Mike's Famous Seafood Kitchen and Oyster Bar
Queen's Rise
125 Queen St
Ph: (09) 377 8828

WE THOUGHT: 13 - Good
WE SPENT: $103.50 for two

Wagyu burgers. Gold-leafed icecream. Pāua hot dogs.

They're all part of a trend food academic Alison Pearlman once dubbed "haute pop" - the dishes that invoke childhood, remade with ingredients that require a grown-up pay cheque.

It used to be the domain of very, very expensive restaurants. Now every gastropub worth its truffle salt is putting saffron in its chip sauce and I'm at a downtown Auckland food court eating mac 'n'cheese and scampi.

Mike's Famous Seafood and Oyster Eatery is new to Queen's Rise, in the space that was Grace Dining. It's unclear whether the ownership has changed, however, the menu definitely has.


This is a fish and chip shop with benefits. They'll do two-and-a-scoop with a glass of wine for $21 - but don't stop there. I was going to say the menu reads deliciously, but then I remembered there was something called "Made it! Over the Wall Taco" so I'll rephrase: the seafood selection is a step-up from the surimi "crab" sticks of my youth.

Whitebait? I suppose we could slum it.

A good whitebait fritter is a symphony; a Radiohead song that starts delicately and builds to crazy good. Where I grew up, you use the 'bait to hold the batter together. By the time you finish eating, you're in the rain, up a river, feeling the weight of expectation in every lift of the net. On the strength of all that, I have just one message for Famous Mike: Get a bigger net.

The $20 "fritti" was an eggy puff. You could have driven a ute through it and not hit a fish, though you might have got bogged in the aioli-soaked sourdough. A little whitebait will go a long way, but this stuff really had to work hard. If you want a seafood sandwich, Mike's market mussel fritter is a much better option.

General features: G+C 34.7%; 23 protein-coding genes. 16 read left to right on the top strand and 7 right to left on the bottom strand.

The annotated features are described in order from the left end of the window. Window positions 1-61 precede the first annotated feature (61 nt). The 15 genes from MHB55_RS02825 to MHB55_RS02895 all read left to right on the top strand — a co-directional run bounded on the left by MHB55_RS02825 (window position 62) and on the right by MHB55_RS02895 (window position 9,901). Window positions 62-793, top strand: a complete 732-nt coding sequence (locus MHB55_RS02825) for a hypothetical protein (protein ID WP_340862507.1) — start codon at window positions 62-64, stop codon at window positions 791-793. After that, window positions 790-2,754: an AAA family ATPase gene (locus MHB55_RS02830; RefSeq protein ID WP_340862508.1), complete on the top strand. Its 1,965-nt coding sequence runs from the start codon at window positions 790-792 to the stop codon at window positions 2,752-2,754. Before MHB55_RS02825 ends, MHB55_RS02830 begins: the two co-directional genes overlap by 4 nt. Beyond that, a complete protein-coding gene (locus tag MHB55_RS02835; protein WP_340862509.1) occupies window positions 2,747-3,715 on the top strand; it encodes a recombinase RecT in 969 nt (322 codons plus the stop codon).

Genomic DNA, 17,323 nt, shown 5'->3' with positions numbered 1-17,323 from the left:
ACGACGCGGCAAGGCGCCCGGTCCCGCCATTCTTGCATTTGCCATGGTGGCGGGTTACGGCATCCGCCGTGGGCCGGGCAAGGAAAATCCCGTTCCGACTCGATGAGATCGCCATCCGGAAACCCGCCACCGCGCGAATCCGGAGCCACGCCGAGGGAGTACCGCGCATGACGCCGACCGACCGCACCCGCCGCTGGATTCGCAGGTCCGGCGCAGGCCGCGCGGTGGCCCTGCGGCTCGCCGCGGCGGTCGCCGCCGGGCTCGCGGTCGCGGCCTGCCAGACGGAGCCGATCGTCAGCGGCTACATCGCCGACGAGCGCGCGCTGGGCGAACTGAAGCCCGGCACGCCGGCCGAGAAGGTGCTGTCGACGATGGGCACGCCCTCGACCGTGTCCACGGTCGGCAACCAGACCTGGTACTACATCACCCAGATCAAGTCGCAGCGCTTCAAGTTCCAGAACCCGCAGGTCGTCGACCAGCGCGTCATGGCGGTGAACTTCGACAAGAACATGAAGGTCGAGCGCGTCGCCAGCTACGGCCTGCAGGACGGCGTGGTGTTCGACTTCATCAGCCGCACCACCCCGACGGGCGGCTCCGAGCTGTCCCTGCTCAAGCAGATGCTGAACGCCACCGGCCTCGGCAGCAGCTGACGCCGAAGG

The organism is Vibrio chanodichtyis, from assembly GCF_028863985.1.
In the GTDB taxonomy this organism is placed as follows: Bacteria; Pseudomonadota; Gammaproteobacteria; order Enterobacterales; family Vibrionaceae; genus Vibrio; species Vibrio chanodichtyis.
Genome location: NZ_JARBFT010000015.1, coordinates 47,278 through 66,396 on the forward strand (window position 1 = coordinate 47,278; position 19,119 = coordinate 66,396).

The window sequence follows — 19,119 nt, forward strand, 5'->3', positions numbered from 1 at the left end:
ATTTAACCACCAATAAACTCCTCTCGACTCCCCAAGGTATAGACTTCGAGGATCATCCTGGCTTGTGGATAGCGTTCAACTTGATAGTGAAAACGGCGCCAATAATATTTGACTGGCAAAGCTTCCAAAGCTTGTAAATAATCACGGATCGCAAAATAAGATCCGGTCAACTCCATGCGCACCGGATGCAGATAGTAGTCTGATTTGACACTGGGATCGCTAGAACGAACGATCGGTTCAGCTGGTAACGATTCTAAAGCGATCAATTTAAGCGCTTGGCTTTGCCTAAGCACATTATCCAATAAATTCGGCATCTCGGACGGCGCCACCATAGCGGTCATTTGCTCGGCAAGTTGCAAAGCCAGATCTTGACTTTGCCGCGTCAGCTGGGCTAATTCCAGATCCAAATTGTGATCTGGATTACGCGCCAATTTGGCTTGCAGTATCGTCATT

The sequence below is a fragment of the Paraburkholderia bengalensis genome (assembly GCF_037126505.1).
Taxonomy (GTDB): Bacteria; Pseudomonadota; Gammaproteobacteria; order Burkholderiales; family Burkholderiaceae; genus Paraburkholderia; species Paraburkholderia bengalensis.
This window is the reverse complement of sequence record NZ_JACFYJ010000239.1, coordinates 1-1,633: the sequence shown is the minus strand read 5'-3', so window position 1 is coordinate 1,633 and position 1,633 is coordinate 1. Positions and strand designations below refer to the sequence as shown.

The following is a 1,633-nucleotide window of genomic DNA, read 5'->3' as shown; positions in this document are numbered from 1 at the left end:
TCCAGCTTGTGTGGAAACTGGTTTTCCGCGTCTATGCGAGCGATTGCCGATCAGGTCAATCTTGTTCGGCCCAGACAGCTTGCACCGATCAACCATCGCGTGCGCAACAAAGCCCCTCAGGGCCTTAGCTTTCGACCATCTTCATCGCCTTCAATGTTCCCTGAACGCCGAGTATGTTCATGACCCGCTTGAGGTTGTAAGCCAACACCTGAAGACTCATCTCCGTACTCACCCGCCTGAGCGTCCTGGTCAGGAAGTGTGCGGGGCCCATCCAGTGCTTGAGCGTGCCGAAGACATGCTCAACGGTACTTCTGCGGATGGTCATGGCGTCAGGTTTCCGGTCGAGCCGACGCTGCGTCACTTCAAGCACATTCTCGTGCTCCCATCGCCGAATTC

The fritter is a ridiculously cheap $5, tastes like mussels and comes on proper supermarket white bread that squidges like playdough in your teeth but won't leave you too full for chips (or "chups", as the menu charmingly states). Yes, you could get the prawns - we did - but it's that simple little sandwich that I liked best from our long lunch on the deck.

Mike's is one of the few Queen's Rise restaurants with both indoor and outdoor seating. Perfect. Fish and chips ALWAYS taste better outside.

We'd kicked off with a $10 dish of chips and dip - tooth-shatteringly crisp slices of bread and a smoky mix of "kawhai" and "terakihi" (egregious spelling restaurant's own). The flavour was really good, but the fish mixture needed to be looser to fully qualify as a dip.

The takeaway fish and chips at Mike's Famous Seafood. Photo / Getty Images.
The takeaway fish and chips at Mike's Famous Seafood. Photo / Getty Images.

Our butterflied prawns ($15 for four) were also a little dry. Swipe them through the garlicky butter and she'll be right. They came with bread, but see above: we'd maxed our carb capacity and there was still that mac 'n' cheese.

The skillet prawns at Mike's Famous Seafood. Photo / Getty Images.
The skillet prawns at Mike's Famous Seafood. Photo / Getty Images.

Two tables down, a couple slurped freshly steamed mussels. I couldn't find them on the menu, but no matter - they were the last available that lunch service, said our waitperson cheerfully.

The staff were excellent. Friendly, accommodating and not in the least bit judgmental about how much food we'd ordered.

I wouldn't have minded if there had been longer gaps between plates, because by the time the scampi arrived I was in no mood to do it justice. Neither was the kitchen. The pasta appeared to have been plopped from pot to plate. No pretty sheen of the grill; no chewy, cheesy top. The thumbnail pieces of scampi were actually perfectly cooked - sweet and succulent - but the chilli was tasteless and an orange crumb was just weird. It occurs to me that just because you can make the ordinary ostentatious, doesn't mean you should.